Japan’s Hayabusa 2 asteroid mission rockets into space Tuesday. Credit: JAXA

On Tuesday at 10:22 p.m. (CST) the Hayabusa 2 mission launched from Tanegashima Space Center in southern Japan. Destination: 1999 JU3, a C-type carbon-rich asteroid nearly 3,000 feet (900 meters) across.

C-type space rocks are the most common and may have delivered some of the essential chemical building blocks important to the origin of life on Earth during the formation of the planets 4.5 billion years ago. Scientists hope to detect water and organic molecules on this never-before-explored world-let.

Anybody want a peanut? This close up photo of 25143 Itokawa was taken by Hayabusa 1 in 2005. The Mars-crossing asteroid spans just 1,755 feet (535-meters). Credit: JAXA

This is Japan’s second mission to an asteroid. The first – Hayabusa 1 – made a round trip journey to 25143 Itokawa, a rocky asteroid just a third of a mile across some 123 million miles from the Sun, from 2003 to 2010. Even though that mission encountered numerous technical problems including a pointing system failure, a fuel leak and a malfunction of the device used to collect rock samples, engineers babied it back to Earth.

At the time, no one was knew for certain whether any samples had been gathered at all, but upon re-entry, scientists discovered a tiny fraction of material inside the craft landing vehicle. Success!

Artist depiction of Hayabusa 2 in orbit around the dark, carbon-rich asteroid 1999 JU3. Credit: JAXA

“We changed a lot of parts on Hayabusa 2,” said Hitoshi Kuninaka, JAXA’s Hayabusa 2 program manager. “We installed four reaction wheels, and Hayabusa 1 had only three. The sampling system also has some improvements. Our operations software was upgraded for better proximity operations around the asteroid.”

Like the first probe, Hayabusa 2 will propel itself with an ion engine, where ionized (electrified) xenon gas is accelerated through a strong electric field and expelled at high speed to produce a steady thrust. This time around, the engines were upgraded to produce more thrust. A new antenna system will beam back data at four times the previous rate.

One of the four MINERVA II robotic landers that will hop around the asteroid taking pictures and measurements. Credit: JAXA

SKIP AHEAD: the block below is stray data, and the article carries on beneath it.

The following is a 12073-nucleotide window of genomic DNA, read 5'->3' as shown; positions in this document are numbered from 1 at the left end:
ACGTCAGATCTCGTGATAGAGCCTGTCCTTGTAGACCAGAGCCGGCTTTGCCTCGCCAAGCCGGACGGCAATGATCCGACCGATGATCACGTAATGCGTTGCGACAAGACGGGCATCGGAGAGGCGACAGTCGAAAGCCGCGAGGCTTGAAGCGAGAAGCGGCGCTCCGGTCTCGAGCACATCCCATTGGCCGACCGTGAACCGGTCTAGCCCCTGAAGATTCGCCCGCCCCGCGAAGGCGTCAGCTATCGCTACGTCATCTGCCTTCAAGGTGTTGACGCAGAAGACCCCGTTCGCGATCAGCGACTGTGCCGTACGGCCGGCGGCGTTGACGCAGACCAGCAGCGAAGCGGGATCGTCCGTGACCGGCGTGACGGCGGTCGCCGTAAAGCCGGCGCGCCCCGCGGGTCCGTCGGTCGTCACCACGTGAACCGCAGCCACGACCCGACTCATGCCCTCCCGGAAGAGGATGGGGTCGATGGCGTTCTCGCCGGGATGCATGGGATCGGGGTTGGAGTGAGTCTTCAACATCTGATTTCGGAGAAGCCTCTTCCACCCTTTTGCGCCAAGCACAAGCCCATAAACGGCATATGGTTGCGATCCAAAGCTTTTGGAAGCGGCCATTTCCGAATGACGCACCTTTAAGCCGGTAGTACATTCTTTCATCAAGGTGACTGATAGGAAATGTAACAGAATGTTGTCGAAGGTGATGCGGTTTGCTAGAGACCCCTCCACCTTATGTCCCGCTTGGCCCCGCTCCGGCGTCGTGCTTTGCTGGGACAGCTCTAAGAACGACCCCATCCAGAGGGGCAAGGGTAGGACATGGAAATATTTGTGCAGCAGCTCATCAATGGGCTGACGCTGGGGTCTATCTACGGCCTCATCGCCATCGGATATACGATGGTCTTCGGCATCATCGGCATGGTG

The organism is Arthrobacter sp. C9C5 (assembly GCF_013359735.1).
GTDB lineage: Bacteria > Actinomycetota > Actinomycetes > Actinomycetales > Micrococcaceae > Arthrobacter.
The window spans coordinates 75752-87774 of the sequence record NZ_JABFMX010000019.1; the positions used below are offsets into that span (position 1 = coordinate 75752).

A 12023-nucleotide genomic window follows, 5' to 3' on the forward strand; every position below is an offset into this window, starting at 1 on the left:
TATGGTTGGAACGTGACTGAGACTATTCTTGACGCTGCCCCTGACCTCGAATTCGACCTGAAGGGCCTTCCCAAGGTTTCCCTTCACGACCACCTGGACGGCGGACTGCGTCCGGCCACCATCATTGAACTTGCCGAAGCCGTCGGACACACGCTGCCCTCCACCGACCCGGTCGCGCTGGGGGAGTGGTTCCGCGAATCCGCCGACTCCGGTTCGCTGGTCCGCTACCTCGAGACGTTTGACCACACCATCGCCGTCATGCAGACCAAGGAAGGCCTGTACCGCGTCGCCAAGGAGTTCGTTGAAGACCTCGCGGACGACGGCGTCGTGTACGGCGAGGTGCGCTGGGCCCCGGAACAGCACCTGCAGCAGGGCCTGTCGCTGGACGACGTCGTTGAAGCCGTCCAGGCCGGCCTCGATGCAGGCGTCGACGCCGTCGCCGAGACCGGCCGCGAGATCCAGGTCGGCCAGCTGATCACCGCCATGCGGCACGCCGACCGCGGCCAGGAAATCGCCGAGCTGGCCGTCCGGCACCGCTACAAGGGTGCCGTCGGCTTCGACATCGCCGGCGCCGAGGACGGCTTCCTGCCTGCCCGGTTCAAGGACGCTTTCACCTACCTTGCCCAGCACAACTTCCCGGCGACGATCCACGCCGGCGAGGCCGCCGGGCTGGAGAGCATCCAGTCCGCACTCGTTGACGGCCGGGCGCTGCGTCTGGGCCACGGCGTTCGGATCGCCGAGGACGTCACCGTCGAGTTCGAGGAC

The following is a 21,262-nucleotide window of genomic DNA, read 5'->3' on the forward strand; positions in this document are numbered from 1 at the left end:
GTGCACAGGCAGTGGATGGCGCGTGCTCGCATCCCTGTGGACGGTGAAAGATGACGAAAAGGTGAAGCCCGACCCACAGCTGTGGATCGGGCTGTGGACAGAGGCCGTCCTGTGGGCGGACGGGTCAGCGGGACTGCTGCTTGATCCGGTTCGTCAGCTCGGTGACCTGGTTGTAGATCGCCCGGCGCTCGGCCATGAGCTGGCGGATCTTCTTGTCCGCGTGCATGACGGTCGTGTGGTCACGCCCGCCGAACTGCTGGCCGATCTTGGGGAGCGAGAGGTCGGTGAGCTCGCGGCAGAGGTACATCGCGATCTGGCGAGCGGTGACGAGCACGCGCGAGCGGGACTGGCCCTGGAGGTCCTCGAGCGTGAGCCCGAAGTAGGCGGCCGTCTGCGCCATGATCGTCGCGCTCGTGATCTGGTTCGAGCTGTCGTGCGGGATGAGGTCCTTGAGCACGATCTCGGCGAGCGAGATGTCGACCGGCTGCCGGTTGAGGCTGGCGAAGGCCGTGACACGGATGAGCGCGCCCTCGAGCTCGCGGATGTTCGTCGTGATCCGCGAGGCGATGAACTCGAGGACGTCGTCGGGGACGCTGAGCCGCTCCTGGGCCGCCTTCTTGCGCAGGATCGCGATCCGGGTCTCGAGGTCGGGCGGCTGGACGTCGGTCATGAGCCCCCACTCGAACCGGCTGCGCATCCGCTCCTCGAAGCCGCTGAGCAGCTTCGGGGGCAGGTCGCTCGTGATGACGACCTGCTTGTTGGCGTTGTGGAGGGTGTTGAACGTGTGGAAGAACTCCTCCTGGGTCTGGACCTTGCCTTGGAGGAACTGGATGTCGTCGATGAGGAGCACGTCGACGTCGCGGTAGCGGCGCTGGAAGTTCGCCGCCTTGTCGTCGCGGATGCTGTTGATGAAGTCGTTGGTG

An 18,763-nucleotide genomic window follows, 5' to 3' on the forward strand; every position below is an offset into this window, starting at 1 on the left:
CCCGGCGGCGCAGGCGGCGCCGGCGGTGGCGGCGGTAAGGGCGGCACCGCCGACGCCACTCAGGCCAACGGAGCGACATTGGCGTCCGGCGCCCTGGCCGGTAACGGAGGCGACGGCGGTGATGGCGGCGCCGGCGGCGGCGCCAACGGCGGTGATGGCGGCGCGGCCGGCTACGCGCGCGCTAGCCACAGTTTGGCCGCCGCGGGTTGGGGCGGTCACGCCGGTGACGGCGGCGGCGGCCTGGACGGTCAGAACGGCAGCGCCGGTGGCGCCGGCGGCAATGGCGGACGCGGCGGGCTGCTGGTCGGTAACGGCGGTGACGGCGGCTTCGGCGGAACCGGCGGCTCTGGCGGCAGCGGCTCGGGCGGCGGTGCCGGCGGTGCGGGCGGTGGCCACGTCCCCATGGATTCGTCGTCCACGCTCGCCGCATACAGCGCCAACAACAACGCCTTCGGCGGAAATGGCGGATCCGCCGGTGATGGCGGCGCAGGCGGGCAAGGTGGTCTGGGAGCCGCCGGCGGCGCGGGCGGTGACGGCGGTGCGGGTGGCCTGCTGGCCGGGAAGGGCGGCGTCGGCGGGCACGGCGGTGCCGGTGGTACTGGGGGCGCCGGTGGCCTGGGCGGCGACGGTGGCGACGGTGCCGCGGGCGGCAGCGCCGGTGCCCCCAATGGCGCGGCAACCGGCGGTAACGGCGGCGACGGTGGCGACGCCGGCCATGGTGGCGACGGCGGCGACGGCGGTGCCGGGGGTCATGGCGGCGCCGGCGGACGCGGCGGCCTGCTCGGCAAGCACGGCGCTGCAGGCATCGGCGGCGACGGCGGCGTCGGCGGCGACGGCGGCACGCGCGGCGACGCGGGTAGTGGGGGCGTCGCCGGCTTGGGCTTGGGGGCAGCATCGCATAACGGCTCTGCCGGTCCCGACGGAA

The spacecraft will arrive at 1999 JU3, which orbits between Earth and Mars, in June 2018. Before dispatching four landing robots, the main spacecraft will study and map the surface from a distance of about 12 miles (20 km).The landers are mobile and able to hop across the asteroid to study its environment from several locations.

Warning – don’t hop too hard! 1999 JU3 is even smaller than Rosetta’s Comet with a gravitational pull 60,000 times weaker than Earth. It wouldn’t be difficult to bounce off the asteroid and not return to the surface for a long time much as what happened to the Philae lander.

Hayabusa 2 will remain at the asteroid for a year and a half, long enough to move in close and use its collection tube to gather rocks from three different locations. In an audacious move, the spacecraft will fire a 2-kilogram (4.4-pound) copper disk into the asteroid to blast out an artificial crater about 10 feet (several meters) across and 3 feet deep. Why? To sample more pristine rocks not exposed to direct solar radiation.

Hayabusa 2 samples the crater floor after the blast, gathering fresh rocks shielded from the damaging effects of cosmic and solar radiation. Credit: Akihiro Ikeshita / JAXA

After the explosion, the spacecraft will swing by and use its sampler arm to fire tiny “bullets” made of the element tantalum into the crater and funnel debris that ricochets up from the surface into its collection tube. Mission planners hope to harvest at least 1/10 of a gram of asteroid dust.

As the spacecraft returns to Earth’s vicinity, it will eject a container with the dust that will drop through the atmosphere and land by parachute in the Australian outback in December 2020.

This is a big week for rocket launches. NASA’s new Orion space capsule is scheduled to launch into orbit on an unmanned test flight at 6:05 a.m. (CST) tomorrow. If all goes well, this could be our first step toward a manned mission to Mars. You can watch the launch live on NASA TV.

House-sized asteroid makes close Earth flyby Monday / See dawn’s ghostly finger

Gianluca Masi used a 17-inch telescope to track the motion of asteroid 2014 UF56 on October 25. The small space rock will pass just 102,000 miles from Earth Monday afternoon CDT. Credit: Gianluca Masi

Discovered only yesterday, Earth-approaching 2014 UF56 will violate our planet’s personal space on Monday October 27th. At around 4 p.m. Central Daylight Time the ~45-foot-wide (14-m) boulder will tumble by at less the half the distance of the Moon.

With 90% of near-Earth asteroids larger than 0.6 miles (1 km) discovered, surveys are now focusing on finding 90% of objects larger than 460 feet (140-m). We have to take it a step at a time because the total number of near-Earth asteroids is in the millions. That’s why objects like 2014 UF56 pop up regularly in surveys each month. Every discovery adds one more piece to the grand puzzle that astronomers have been painstakingly assembling since the very first Earth-approaching asteroid, 433 Eros, was discovered in 1898.